2. Materials and Methods

2.1. Asphalt Cement

The Asphalt cement was obtained from Dora refinery, the physical properties are listed in Table 1.

Table1. Physical Properties of Asphalt Cement.

Test Procedure ASTM [9] Result Unit SCRB Specification [10]
Penetration (25°C, 100g, 5sec) ASTM D 5 43 1/10mm 40-50
Ductility (25°C, 5cm/min). ASTM D 113 156 Cm ≥ 100
Softening point (ring & ball). ASTM D 36 49 °C 50-60
After Thin-Film Oven Test ASTM D-1754
Retained penetration of original, % ASTM D 946 31 1/10mm < 55
Ductility at 25°C, 5cm/min,(cm) ASTM D-113 147 Cm > 25

2.2. Coarse and Fine Aggregates

Coarse and fine aggregates have been obtained from Al-Nibaee quarry, their physical properties are illustrated in Table 2.

Table 2. Physical Properties of Al-Nibaee Coarse and fine Aggregates.

Property Course Aggregate Fine Aggregate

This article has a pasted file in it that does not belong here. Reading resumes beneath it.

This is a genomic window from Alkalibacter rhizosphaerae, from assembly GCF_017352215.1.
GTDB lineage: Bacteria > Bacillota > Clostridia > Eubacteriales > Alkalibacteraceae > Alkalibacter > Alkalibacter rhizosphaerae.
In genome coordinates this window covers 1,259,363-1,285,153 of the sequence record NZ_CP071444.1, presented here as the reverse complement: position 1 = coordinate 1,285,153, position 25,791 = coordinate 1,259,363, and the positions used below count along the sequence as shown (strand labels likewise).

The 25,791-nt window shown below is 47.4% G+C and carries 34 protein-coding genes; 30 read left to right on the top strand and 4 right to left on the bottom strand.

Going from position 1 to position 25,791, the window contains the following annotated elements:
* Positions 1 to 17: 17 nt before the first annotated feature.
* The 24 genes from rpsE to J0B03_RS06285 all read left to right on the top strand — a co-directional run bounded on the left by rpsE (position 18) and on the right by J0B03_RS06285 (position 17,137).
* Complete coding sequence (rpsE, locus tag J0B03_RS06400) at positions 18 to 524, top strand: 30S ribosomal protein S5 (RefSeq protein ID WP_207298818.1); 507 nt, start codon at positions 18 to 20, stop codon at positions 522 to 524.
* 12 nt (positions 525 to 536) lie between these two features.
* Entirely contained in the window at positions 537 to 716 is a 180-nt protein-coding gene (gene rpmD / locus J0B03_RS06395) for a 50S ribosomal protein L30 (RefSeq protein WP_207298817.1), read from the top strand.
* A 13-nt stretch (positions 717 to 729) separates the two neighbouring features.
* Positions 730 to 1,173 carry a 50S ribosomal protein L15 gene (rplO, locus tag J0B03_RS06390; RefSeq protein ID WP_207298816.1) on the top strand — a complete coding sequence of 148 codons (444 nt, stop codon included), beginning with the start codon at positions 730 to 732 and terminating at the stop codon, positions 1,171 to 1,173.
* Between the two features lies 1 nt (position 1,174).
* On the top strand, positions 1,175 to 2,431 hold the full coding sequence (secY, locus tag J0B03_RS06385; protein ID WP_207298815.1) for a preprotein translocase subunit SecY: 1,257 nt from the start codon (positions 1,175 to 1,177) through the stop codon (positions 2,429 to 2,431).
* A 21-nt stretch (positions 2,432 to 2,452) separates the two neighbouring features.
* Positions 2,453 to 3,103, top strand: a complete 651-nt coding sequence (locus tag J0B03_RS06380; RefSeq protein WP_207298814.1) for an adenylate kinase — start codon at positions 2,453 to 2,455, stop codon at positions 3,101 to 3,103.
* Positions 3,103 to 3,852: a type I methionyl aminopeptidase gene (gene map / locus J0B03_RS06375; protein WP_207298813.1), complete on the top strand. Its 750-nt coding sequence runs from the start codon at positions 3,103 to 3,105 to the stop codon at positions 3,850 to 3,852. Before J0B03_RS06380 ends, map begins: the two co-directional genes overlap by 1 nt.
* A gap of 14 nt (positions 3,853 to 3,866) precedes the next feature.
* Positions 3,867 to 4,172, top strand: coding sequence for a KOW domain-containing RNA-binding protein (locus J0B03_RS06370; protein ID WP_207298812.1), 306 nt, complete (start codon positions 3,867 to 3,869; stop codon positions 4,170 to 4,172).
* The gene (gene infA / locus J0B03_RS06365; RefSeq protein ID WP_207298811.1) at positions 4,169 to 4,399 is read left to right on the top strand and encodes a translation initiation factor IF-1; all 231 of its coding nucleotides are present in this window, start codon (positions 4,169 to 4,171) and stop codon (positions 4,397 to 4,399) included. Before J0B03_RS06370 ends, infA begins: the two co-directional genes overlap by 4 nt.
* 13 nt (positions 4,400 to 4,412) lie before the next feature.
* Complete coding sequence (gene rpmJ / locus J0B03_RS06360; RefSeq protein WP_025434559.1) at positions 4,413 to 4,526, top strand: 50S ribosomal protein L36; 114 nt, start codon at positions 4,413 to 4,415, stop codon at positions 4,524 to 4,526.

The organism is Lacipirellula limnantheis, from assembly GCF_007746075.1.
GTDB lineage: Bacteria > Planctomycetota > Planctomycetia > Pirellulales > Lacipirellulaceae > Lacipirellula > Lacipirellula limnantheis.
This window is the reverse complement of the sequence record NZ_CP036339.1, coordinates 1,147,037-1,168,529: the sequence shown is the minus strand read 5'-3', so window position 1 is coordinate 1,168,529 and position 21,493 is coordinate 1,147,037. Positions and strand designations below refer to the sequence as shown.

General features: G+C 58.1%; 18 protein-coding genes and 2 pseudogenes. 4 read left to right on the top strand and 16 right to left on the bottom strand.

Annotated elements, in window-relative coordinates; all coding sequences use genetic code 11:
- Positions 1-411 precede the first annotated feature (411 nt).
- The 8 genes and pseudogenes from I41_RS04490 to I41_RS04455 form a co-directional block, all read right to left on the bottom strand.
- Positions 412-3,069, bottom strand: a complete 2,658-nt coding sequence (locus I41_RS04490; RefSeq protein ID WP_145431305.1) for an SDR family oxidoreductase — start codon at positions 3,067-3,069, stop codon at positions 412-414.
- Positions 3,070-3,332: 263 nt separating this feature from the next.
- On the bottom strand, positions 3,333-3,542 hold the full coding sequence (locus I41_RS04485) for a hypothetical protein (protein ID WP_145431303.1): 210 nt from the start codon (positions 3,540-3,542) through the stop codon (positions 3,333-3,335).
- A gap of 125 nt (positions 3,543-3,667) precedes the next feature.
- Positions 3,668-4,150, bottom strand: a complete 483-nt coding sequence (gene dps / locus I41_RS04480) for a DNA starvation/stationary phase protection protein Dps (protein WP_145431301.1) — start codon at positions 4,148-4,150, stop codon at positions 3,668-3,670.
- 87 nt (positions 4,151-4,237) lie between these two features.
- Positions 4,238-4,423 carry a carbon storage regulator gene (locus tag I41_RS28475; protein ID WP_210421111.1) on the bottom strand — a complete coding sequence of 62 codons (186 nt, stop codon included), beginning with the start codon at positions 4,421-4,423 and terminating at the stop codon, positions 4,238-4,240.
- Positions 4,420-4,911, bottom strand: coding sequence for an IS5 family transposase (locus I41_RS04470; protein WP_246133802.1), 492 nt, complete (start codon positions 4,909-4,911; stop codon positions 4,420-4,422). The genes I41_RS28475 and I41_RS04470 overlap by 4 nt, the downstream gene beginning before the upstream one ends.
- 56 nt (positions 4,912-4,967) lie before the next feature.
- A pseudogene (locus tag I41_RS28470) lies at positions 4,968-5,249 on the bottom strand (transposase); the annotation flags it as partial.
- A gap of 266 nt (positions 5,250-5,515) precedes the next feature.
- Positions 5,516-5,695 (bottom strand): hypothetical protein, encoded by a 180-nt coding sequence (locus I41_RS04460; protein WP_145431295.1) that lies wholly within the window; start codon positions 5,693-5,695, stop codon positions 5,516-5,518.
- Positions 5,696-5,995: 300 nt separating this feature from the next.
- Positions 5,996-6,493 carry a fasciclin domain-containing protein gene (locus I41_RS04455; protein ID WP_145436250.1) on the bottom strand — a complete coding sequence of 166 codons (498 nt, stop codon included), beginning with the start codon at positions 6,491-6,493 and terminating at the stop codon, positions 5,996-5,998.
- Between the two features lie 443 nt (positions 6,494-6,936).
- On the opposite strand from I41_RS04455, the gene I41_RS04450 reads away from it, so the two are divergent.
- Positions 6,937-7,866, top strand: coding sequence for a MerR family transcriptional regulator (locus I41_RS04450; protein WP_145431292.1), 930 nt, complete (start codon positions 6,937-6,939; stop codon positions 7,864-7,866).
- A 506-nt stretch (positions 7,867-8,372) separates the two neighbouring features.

Bulk Specific Gravity (ASTM C 127 and C 128) 2.610 2.631
Percent Water Absorption (ASTM C 127 and C 128) 0.423 0.542
Percent Wear (Los-Angeles Abrasion) (ASTM C 131) 20.10 -

2.3. Mineral Filler

Ordinary Portland cement has been implemented as mineral filler in the asphalt concrete mixture, the Physical properties of Portland cement are shown in Table 3.

Table 3. Physical properties of Portland cement.

Physical Properties
% Passing Sieve No.200 (0.075mm) 98
Apparent Specific Gravity 3.1
Specific Surface Area (m2/kg) 3.55

2.4. Selection of Asphalt Concrete Gradation

Dense graded asphalt concrete usually used for Wearing course as per SCRB, [10] Specification with 12.5 (mm) nominal maximum size of aggregates has been implemented in this work. Table 4 shows the selected aggregate gradation and the specification limits.